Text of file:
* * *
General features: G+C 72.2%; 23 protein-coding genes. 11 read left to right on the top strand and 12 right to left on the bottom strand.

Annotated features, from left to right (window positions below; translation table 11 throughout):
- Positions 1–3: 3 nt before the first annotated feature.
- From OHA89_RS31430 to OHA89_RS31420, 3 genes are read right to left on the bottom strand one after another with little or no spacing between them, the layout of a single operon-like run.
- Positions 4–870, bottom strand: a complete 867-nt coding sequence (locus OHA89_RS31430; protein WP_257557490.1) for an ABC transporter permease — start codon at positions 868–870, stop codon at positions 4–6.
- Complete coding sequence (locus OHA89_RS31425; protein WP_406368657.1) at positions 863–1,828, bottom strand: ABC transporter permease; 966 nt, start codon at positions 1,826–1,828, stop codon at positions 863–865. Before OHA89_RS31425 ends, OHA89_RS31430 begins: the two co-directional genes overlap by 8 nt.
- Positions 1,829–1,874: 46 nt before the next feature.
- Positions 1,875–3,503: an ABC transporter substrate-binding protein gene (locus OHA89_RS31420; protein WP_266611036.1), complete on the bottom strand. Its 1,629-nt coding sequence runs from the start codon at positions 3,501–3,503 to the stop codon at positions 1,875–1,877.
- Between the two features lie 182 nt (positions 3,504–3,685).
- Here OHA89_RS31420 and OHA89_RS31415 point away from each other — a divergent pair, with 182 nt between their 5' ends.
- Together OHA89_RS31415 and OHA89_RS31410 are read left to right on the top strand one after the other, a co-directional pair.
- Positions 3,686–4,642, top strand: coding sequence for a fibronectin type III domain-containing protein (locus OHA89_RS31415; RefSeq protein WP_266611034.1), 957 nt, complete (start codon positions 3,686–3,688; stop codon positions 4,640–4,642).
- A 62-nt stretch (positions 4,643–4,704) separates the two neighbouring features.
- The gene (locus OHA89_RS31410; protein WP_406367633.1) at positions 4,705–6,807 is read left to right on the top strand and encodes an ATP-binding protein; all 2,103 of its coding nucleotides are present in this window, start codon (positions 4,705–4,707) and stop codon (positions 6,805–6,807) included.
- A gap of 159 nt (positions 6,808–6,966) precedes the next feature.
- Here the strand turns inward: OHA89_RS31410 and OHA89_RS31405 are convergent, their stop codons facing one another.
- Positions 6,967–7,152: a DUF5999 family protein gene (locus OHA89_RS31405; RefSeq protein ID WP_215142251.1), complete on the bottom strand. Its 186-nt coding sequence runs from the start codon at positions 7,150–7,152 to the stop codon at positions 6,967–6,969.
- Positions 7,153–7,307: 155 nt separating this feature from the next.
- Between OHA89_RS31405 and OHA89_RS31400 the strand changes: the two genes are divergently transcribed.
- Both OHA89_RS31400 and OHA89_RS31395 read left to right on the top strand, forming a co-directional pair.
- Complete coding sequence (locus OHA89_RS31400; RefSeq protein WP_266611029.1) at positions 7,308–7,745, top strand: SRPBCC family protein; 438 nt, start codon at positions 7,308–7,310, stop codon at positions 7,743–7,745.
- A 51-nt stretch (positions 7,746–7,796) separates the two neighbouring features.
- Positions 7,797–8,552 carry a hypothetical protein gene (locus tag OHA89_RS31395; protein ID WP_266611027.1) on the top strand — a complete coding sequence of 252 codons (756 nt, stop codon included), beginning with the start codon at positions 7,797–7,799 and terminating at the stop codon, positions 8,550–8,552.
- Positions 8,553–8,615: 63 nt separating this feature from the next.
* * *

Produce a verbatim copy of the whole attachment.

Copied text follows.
General features: G+C 72.2%; 23 protein-coding genes. 11 read left to right on the top strand and 12 right to left on the bottom strand.

Annotated features, from left to right (window positions below; translation table 11 throughout):
- Positions 1–3: 3 nt before the first annotated feature.
- From OHA89_RS31430 to OHA89_RS31420, 3 genes are read right to left on the bottom strand one after another with little or no spacing between them, the layout of a single operon-like run.
- Positions 4–870, bottom strand: a complete 867-nt coding sequence (locus OHA89_RS31430; protein WP_257557490.1) for an ABC transporter permease — start codon at positions 868–870, stop codon at positions 4–6.
- Complete coding sequence (locus OHA89_RS31425; protein WP_406368657.1) at positions 863–1,828, bottom strand: ABC transporter permease; 966 nt, start codon at positions 1,826–1,828, stop codon at positions 863–865. Before OHA89_RS31425 ends, OHA89_RS31430 begins: the two co-directional genes overlap by 8 nt.
- Positions 1,829–1,874: 46 nt before the next feature.
- Positions 1,875–3,503: an ABC transporter substrate-binding protein gene (locus OHA89_RS31420; protein WP_266611036.1), complete on the bottom strand. Its 1,629-nt coding sequence runs from the start codon at positions 3,501–3,503 to the stop codon at positions 1,875–1,877.
- Between the two features lie 182 nt (positions 3,504–3,685).
- Here OHA89_RS31420 and OHA89_RS31415 point away from each other — a divergent pair, with 182 nt between their 5' ends.
- Together OHA89_RS31415 and OHA89_RS31410 are read left to right on the top strand one after the other, a co-directional pair.
- Positions 3,686–4,642, top strand: coding sequence for a fibronectin type III domain-containing protein (locus OHA89_RS31415; RefSeq protein WP_266611034.1), 957 nt, complete (start codon positions 3,686–3,688; stop codon positions 4,640–4,642).
- A 62-nt stretch (positions 4,643–4,704) separates the two neighbouring features.
- The gene (locus OHA89_RS31410; protein WP_406367633.1) at positions 4,705–6,807 is read left to right on the top strand and encodes an ATP-binding protein; all 2,103 of its coding nucleotides are present in this window, start codon (positions 4,705–4,707) and stop codon (positions 6,805–6,807) included.
- A gap of 159 nt (positions 6,808–6,966) precedes the next feature.
- Here the strand turns inward: OHA89_RS31410 and OHA89_RS31405 are convergent, their stop codons facing one another.
- Positions 6,967–7,152: a DUF5999 family protein gene (locus OHA89_RS31405; RefSeq protein ID WP_215142251.1), complete on the bottom strand. Its 186-nt coding sequence runs from the start codon at positions 7,150–7,152 to the stop codon at positions 6,967–6,969.
- Positions 7,153–7,307: 155 nt separating this feature from the next.
- Between OHA89_RS31405 and OHA89_RS31400 the strand changes: the two genes are divergently transcribed.
- Both OHA89_RS31400 and OHA89_RS31395 read left to right on the top strand, forming a co-directional pair.
- Complete coding sequence (locus OHA89_RS31400; RefSeq protein WP_266611029.1) at positions 7,308–7,745, top strand: SRPBCC family protein; 438 nt, start codon at positions 7,308–7,310, stop codon at positions 7,743–7,745.
- A 51-nt stretch (positions 7,746–7,796) separates the two neighbouring features.
- Positions 7,797–8,552 carry a hypothetical protein gene (locus tag OHA89_RS31395; protein ID WP_266611027.1) on the top strand — a complete coding sequence of 252 codons (756 nt, stop codon included), beginning with the start codon at positions 7,797–7,799 and terminating at the stop codon, positions 8,550–8,552.
- Positions 8,553–8,615: 63 nt separating this feature from the next.